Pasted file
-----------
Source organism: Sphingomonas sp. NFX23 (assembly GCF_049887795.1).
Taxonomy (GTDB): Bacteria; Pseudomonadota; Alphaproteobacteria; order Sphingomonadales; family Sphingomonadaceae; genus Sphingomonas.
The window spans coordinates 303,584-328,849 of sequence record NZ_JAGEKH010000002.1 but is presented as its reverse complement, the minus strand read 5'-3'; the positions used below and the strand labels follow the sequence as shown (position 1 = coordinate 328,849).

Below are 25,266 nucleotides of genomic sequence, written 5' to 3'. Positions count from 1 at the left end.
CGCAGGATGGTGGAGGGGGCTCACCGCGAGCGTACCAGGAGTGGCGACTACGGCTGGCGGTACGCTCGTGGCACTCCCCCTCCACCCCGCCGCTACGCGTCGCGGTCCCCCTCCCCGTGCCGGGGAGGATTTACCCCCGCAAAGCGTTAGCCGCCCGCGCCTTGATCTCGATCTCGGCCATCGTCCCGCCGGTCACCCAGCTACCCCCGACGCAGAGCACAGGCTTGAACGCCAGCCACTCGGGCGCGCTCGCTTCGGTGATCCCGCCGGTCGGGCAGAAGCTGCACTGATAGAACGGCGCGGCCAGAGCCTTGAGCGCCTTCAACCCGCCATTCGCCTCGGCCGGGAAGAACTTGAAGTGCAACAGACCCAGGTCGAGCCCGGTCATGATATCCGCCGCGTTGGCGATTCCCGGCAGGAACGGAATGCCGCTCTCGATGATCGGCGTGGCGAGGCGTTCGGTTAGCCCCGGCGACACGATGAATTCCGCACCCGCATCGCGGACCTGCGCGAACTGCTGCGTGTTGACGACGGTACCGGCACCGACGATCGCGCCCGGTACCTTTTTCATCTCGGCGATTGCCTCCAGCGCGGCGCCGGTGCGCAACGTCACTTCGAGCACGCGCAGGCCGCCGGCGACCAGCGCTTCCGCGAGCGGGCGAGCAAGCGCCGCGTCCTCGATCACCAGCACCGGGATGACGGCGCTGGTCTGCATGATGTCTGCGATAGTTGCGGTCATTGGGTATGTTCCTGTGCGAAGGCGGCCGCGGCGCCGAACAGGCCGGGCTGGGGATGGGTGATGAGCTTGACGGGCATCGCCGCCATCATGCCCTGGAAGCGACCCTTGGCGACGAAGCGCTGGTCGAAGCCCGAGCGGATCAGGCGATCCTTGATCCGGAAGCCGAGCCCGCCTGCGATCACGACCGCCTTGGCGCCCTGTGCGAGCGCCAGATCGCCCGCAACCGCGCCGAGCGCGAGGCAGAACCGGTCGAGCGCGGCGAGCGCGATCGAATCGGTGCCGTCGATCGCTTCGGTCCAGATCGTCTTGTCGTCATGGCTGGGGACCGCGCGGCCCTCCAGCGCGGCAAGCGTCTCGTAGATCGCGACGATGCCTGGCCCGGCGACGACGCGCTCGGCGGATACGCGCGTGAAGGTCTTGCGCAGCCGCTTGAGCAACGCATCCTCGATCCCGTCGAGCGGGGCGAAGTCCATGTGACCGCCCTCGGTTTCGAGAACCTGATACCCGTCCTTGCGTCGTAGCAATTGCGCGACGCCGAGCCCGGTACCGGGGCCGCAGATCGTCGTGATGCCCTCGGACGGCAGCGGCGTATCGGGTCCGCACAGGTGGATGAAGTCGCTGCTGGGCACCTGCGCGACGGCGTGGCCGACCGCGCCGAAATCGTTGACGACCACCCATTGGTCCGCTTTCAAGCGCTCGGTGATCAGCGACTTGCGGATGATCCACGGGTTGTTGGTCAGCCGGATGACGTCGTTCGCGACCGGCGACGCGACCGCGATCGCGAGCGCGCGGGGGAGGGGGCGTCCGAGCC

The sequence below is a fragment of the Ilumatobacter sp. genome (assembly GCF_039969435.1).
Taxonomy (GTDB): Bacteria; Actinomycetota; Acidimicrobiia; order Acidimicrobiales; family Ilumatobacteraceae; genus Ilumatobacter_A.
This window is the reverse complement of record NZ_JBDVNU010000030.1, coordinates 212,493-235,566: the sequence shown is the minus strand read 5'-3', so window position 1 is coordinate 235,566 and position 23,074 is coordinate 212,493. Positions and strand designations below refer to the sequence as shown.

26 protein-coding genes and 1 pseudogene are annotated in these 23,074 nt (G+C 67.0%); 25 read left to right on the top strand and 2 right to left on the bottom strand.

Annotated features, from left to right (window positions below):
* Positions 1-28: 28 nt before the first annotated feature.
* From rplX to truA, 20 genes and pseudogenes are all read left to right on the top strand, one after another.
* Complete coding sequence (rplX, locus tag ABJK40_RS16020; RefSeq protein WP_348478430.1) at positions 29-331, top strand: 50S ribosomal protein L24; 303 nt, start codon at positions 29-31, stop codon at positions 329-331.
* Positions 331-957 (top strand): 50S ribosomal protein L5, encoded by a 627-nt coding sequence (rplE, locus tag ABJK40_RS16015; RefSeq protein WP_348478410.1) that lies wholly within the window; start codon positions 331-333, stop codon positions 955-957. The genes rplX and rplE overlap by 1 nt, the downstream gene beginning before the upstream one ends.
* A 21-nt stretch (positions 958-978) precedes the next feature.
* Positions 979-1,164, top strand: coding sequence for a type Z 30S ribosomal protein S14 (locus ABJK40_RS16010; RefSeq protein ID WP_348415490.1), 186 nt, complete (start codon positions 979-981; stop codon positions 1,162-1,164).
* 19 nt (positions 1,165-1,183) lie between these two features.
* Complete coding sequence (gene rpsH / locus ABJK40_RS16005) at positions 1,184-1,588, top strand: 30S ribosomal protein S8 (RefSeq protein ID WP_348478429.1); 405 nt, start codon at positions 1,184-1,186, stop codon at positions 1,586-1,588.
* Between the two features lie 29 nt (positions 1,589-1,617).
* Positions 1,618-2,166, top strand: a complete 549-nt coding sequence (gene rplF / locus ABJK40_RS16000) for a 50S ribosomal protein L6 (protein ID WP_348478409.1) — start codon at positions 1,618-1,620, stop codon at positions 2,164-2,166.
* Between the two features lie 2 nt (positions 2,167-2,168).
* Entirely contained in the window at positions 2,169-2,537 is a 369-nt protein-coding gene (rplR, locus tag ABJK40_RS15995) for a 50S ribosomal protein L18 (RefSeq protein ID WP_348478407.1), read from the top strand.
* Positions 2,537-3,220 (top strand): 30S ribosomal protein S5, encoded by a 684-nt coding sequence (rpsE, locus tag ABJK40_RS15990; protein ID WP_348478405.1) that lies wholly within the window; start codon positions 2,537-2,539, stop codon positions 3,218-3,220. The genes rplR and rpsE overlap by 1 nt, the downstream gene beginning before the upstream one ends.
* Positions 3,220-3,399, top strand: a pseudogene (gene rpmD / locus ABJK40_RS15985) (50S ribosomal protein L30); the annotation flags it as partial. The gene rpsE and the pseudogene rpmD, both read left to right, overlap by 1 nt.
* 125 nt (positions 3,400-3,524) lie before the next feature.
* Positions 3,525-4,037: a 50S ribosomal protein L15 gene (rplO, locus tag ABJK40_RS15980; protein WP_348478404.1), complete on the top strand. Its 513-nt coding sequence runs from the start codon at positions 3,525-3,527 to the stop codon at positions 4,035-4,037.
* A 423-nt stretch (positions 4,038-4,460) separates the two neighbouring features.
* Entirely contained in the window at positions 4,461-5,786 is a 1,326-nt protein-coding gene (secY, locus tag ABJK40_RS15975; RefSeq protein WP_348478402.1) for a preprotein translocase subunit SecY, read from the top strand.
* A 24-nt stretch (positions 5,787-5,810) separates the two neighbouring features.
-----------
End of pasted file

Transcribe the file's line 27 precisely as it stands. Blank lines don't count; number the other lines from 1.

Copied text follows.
* A 423-nt stretch (positions 4,038-4,460) separates the two neighbouring features.